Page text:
Similarly, the throne speech’s promise to implement “a Canada-wide early learning and childcare system” could also support these workers, given that women still bear the primary responsibility for care in the long-term care sector.

The @CMA_Docs will continue to work at the national level to improve collaboration and the overall quality of seniors’ care in Canada, including pressing for the development of pan-Canadian standards related to long-term care,” said Dr Ann Collins.(image courtesy NIA on twitter) .

In a media release, the Canadian Nurses Association said they were pleased to see that the current COVID-19 pandemic was placed as the highest priority in order to protect and support people living in Canada, most notably, the elderly. “The government’s promises in the areas of aging and long-term care are positive ones. The pandemic has exposed our lack of preparation for the prevention and control of emerging infectious diseases effectively and consistently, particularly in the long-term care sector.”

The National Association of Federal Retirees (NFAFR) president Jean-Guy Soulière said, “The government’s commitment to supporting seniors by establishing new national standards, and to act to ensure people can stay in their homes longer, are wins for older Canadians as well as an example of the strength of Federal Retirees’ advocacy,” says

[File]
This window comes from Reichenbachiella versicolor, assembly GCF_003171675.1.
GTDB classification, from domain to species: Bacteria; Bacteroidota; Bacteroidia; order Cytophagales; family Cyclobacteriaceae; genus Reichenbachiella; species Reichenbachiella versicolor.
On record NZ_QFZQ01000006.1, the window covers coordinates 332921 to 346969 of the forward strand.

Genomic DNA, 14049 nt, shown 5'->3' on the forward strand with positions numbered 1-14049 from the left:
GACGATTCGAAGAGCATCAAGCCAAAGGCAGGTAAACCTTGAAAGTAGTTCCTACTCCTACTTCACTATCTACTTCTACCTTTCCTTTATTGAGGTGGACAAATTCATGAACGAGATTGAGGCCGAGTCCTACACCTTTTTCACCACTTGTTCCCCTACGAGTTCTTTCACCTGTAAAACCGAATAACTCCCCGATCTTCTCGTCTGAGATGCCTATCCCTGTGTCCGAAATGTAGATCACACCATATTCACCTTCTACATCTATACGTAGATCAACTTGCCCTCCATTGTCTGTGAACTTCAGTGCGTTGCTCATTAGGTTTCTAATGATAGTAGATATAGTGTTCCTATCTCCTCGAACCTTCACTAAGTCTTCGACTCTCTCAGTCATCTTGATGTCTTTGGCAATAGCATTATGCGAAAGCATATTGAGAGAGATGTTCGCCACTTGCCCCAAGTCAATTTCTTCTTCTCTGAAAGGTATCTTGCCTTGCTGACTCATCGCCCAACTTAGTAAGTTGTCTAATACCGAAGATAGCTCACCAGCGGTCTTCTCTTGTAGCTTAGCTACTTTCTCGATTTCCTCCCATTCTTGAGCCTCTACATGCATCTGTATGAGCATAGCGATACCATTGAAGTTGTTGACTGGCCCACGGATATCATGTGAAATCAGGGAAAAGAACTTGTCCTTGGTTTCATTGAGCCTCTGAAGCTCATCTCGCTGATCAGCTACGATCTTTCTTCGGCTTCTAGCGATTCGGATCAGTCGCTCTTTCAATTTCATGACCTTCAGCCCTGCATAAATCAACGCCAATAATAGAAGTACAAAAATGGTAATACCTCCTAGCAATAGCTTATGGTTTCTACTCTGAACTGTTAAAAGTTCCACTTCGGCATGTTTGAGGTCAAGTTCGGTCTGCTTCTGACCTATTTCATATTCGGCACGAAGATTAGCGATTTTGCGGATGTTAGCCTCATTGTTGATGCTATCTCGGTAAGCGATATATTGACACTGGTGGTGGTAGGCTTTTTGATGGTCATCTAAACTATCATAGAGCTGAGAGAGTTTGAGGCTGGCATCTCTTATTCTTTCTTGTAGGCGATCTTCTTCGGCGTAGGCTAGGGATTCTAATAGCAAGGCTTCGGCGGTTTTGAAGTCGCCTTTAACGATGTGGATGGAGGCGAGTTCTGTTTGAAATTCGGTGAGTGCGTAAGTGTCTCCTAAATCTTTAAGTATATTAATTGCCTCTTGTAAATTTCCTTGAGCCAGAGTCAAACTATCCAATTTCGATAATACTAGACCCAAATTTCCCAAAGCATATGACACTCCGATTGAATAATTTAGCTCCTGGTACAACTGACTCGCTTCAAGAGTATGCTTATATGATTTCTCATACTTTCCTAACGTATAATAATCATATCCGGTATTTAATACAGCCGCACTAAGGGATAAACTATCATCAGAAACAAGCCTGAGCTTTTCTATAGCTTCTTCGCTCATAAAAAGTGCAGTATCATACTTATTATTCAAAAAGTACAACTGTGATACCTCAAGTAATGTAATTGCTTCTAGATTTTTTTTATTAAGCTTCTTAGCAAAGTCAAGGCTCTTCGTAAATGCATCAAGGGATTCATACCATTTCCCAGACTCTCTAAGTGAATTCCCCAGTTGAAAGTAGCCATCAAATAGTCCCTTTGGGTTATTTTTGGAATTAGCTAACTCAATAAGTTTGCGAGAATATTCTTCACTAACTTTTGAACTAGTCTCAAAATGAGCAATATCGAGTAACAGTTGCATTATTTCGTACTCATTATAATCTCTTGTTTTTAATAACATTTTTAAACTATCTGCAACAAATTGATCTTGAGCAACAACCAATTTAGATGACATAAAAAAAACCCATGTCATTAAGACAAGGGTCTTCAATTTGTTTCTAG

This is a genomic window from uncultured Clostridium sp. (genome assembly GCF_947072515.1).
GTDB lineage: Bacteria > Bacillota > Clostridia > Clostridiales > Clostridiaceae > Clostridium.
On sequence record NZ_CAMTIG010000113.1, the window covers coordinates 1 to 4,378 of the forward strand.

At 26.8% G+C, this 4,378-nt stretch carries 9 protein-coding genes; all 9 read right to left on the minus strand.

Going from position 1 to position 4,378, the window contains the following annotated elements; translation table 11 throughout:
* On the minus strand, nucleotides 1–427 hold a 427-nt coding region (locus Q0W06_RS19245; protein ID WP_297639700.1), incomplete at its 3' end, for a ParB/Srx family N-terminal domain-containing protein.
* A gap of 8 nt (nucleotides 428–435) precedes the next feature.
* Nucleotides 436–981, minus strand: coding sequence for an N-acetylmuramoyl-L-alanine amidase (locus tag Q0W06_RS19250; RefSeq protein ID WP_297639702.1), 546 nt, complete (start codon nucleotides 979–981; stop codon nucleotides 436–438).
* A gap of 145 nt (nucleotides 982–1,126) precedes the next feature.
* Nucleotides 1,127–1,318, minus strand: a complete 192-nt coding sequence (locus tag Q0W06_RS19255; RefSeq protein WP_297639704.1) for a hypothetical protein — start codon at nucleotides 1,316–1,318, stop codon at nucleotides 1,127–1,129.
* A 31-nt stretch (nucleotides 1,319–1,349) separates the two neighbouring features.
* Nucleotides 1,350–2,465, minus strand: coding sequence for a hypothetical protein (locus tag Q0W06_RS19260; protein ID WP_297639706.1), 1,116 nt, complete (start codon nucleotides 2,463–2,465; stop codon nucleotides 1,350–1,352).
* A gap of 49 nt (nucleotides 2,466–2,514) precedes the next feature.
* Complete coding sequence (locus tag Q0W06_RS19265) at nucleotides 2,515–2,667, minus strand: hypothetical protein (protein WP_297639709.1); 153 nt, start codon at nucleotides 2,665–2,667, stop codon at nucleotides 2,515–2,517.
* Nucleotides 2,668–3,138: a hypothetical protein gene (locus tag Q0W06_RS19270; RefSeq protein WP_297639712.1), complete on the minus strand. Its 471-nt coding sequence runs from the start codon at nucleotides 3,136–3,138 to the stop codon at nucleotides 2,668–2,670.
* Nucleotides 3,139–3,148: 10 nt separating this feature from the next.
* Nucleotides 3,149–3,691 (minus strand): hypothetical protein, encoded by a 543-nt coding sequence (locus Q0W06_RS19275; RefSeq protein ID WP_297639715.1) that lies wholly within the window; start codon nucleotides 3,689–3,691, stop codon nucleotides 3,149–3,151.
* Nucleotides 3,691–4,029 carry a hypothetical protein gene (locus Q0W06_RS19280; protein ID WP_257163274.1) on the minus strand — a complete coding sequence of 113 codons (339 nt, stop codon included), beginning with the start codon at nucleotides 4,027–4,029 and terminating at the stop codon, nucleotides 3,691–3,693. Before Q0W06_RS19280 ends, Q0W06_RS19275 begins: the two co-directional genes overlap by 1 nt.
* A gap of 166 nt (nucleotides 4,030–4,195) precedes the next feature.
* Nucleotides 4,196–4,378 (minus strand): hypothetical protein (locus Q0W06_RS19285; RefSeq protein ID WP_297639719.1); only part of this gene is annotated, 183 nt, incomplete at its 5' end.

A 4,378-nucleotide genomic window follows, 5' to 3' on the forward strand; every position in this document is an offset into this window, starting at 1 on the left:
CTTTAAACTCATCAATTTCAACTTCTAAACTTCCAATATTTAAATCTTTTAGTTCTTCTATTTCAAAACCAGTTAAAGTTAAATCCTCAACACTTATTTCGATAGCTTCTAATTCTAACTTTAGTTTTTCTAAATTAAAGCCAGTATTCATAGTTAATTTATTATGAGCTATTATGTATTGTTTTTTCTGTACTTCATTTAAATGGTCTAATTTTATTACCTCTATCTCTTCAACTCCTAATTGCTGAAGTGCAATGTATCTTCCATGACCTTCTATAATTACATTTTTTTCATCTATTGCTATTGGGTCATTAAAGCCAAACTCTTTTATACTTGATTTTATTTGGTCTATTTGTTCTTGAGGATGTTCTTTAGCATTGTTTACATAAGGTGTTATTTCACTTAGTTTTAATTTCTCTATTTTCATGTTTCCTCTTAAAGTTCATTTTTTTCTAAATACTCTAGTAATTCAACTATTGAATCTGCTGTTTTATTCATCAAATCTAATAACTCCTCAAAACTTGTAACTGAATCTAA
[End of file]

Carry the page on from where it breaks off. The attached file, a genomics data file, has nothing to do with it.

Since the onset of the COVID-19 pandemic, the Federal Retirees have focused their advocacy efforts on issues related to retirement security and ensuring health care remains strong and sustainable, and on moving governments to fix the troubling circumstances in older adult care. The NFAFR appeared before the House of Commons Human Resources Committee advocating for a national seniors strategy.

While the impact on LTC home residents and staff has been especially acute during the pandemic, Canadians harbour no illusions that the challenges facing LTC homes are the result of COVID-19. In fact, most Canadians believe the challenges facing Canada’s LTC systems predate the pandemic and that COVID-19 only exacerbated them.

Following further devastation during the 2nd wave, it’s not surprising that Canadians are expressing strong support for improving LTC home standards across Canada and better integrating LTC into the health care system. (photo courtesy National Institute on Ageing on twitter)

81% of all Canadians surveyed agree that the challenges facing LTC homes were evident before the pandemic, and COVID-19 only made them worse. This figure jumps to 92% for Canadians aged 65 years and older. Only around 1 in 4 (26%) respondents believe that LTC homes were safe and operated at high standards before the pandemic. This figure drops to 13% among Canadians aged 65 years and older.

The survey was conducted by Ipsos online with 2,005 Canadians aged 18 years and older and was completed between Nov. 27 and Dec. 1, 2020. The findings have a margin of error of ± 2.5%, 19 times out of 20.